Ludwig II, who owned the performance rights to “Rheingold,” was put off for years with a first performance. At some point, he no longer wanted to wait for St. Never-Never-Day, and in 1869 decided to tackle the first performance in Munich. Wagner was horrified and wanted to talk the young king out of the plan, since he wanted to perform the first performance in his festival theater and as part of a Ring cycle. But Ludwig was determined to carry out his plan. Wagner did everything possible from faraway Tribschen to sabotage the performance, but without endangering the king’s generous pension, which ensured him a comfortable life in Tribschen. Ludwig was incensed by Wagner’s intrigues and even considered cutting off his financial support to the master.

The dream of a german school

Wagner later suggested to Ludwig II that he establish a center for the training of German singers and musicians in Nuremberg. Wagner published the paper “Was ist deutsch” in Munich daily newspapers. He even tried to deceive Ludwig with the help of the Prussian Bismarck. He had to accept heavy reproaches for this from his patron Ludwig II, because he was about to lose his independence from Prussia and therefore vehemently fought everything national German in Bavaria. When Ludwig saw the opera for the first time in tears, he seems to have overlooked Sachs’ closing speech, or he was simply blind to reality.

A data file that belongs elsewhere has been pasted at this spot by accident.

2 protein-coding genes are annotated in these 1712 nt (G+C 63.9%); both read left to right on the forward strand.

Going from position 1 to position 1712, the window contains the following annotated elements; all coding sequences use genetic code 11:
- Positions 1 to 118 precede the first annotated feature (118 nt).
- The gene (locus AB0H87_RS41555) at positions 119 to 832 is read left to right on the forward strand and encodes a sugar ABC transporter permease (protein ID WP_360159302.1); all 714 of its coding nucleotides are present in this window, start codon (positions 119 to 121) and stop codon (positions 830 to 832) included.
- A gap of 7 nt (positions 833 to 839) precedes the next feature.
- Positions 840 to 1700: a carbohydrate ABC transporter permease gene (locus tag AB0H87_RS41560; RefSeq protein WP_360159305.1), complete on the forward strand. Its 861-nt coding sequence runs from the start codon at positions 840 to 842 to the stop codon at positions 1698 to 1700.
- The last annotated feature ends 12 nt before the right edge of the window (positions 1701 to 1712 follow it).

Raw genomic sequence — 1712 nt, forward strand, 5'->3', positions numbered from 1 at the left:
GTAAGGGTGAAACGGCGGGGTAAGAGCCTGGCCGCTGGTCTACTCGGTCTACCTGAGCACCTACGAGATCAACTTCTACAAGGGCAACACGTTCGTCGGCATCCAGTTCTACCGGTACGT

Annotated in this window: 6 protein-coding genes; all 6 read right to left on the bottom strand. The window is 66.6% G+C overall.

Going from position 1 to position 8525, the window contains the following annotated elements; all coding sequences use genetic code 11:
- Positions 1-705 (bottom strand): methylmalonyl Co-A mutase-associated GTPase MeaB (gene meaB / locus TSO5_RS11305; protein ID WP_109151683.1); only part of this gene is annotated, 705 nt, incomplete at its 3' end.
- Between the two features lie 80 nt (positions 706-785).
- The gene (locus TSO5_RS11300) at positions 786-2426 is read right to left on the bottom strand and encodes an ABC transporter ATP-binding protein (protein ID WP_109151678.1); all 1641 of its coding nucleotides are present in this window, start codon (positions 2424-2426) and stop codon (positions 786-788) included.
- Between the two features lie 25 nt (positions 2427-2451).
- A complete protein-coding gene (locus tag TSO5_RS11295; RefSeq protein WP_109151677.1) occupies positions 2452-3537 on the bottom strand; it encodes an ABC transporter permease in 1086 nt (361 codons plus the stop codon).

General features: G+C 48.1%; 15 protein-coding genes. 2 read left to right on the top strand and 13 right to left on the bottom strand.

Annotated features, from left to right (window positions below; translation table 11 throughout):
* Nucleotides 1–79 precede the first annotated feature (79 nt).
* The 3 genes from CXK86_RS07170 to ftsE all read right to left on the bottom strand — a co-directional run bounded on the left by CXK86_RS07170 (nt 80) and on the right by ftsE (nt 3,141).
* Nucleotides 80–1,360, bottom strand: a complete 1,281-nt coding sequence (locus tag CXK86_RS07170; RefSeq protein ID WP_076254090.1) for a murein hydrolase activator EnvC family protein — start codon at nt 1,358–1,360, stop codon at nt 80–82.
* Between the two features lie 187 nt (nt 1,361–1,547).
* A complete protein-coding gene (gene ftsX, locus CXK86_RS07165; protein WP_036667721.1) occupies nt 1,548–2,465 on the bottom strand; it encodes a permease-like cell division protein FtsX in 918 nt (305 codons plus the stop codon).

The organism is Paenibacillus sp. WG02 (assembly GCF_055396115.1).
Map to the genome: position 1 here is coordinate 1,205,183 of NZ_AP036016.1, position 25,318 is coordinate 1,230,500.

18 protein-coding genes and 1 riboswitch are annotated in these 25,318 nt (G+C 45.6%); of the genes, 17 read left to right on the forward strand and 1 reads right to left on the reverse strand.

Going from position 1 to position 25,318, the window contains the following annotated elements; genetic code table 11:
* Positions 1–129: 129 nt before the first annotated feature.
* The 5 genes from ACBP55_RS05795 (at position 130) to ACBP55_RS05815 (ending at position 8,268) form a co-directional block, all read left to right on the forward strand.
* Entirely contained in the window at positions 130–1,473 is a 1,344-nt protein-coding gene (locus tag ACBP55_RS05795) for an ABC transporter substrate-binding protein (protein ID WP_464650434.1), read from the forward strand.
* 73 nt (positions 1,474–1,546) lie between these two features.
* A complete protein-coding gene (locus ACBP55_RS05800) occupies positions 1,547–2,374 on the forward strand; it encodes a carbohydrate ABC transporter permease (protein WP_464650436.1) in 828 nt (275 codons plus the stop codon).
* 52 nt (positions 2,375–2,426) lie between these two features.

The Munich National Theater

Today, the Munich National Theater is home to the Bavarian State Opera, the Bavarian State Orchestra and the Bavarian State Ballet. It was the premiere venue for “Tristan und Isolde,” “Meistersinger von Nürnberg,” “Die Walküre” and “Rheingold.” The latter two were performed against Wagner’s will and in his absence. During the Second World War, the building was severely damaged by air raids. The house is an important opera theater and can also be visited with guided tours.

The Bavarian State Opera:

Nationaltheater München Travel Reisen Wagner Opern Bayersiche Staatsoper



Musical Background – the world premiere of “Meistersinger von Nürnberg” in Munich